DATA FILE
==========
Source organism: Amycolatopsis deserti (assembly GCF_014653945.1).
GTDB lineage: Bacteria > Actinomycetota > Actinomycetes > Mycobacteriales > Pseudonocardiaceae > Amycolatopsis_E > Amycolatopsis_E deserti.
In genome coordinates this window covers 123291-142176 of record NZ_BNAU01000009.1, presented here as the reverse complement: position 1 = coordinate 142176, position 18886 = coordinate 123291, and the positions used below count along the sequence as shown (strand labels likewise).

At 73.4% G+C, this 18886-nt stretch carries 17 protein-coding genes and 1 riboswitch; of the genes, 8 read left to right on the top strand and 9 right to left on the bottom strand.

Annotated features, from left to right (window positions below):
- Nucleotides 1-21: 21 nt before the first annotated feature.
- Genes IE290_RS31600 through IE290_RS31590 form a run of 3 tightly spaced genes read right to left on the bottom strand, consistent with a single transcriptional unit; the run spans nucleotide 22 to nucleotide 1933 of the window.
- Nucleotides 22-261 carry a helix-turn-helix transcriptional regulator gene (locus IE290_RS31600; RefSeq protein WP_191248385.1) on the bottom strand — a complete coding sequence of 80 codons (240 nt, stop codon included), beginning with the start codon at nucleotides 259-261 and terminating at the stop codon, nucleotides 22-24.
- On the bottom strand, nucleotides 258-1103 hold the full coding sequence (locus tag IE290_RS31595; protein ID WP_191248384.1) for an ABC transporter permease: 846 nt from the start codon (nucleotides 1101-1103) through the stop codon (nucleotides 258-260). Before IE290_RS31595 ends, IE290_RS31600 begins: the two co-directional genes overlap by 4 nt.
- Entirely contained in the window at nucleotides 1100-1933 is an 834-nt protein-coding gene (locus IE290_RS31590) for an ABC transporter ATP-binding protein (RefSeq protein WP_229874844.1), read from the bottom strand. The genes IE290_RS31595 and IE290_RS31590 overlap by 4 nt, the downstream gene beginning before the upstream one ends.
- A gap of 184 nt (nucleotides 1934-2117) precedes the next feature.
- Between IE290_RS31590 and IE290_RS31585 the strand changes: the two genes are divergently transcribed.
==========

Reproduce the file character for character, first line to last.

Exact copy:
Source organism: Amycolatopsis deserti (assembly GCF_014653945.1).
GTDB lineage: Bacteria > Actinomycetota > Actinomycetes > Mycobacteriales > Pseudonocardiaceae > Amycolatopsis_E > Amycolatopsis_E deserti.
In genome coordinates this window covers 123291-142176 of record NZ_BNAU01000009.1, presented here as the reverse complement: position 1 = coordinate 142176, position 18886 = coordinate 123291, and the positions used below count along the sequence as shown (strand labels likewise).

At 73.4% G+C, this 18886-nt stretch carries 17 protein-coding genes and 1 riboswitch; of the genes, 8 read left to right on the top strand and 9 right to left on the bottom strand.

Annotated features, from left to right (window positions below):
- Nucleotides 1-21: 21 nt before the first annotated feature.
- Genes IE290_RS31600 through IE290_RS31590 form a run of 3 tightly spaced genes read right to left on the bottom strand, consistent with a single transcriptional unit; the run spans nucleotide 22 to nucleotide 1933 of the window.
- Nucleotides 22-261 carry a helix-turn-helix transcriptional regulator gene (locus IE290_RS31600; RefSeq protein WP_191248385.1) on the bottom strand — a complete coding sequence of 80 codons (240 nt, stop codon included), beginning with the start codon at nucleotides 259-261 and terminating at the stop codon, nucleotides 22-24.
- On the bottom strand, nucleotides 258-1103 hold the full coding sequence (locus tag IE290_RS31595; protein ID WP_191248384.1) for an ABC transporter permease: 846 nt from the start codon (nucleotides 1101-1103) through the stop codon (nucleotides 258-260). Before IE290_RS31595 ends, IE290_RS31600 begins: the two co-directional genes overlap by 4 nt.
- Entirely contained in the window at nucleotides 1100-1933 is an 834-nt protein-coding gene (locus IE290_RS31590) for an ABC transporter ATP-binding protein (RefSeq protein WP_229874844.1), read from the bottom strand. The genes IE290_RS31595 and IE290_RS31590 overlap by 4 nt, the downstream gene beginning before the upstream one ends.
- A gap of 184 nt (nucleotides 1934-2117) precedes the next feature.
- Between IE290_RS31590 and IE290_RS31585 the strand changes: the two genes are divergently transcribed.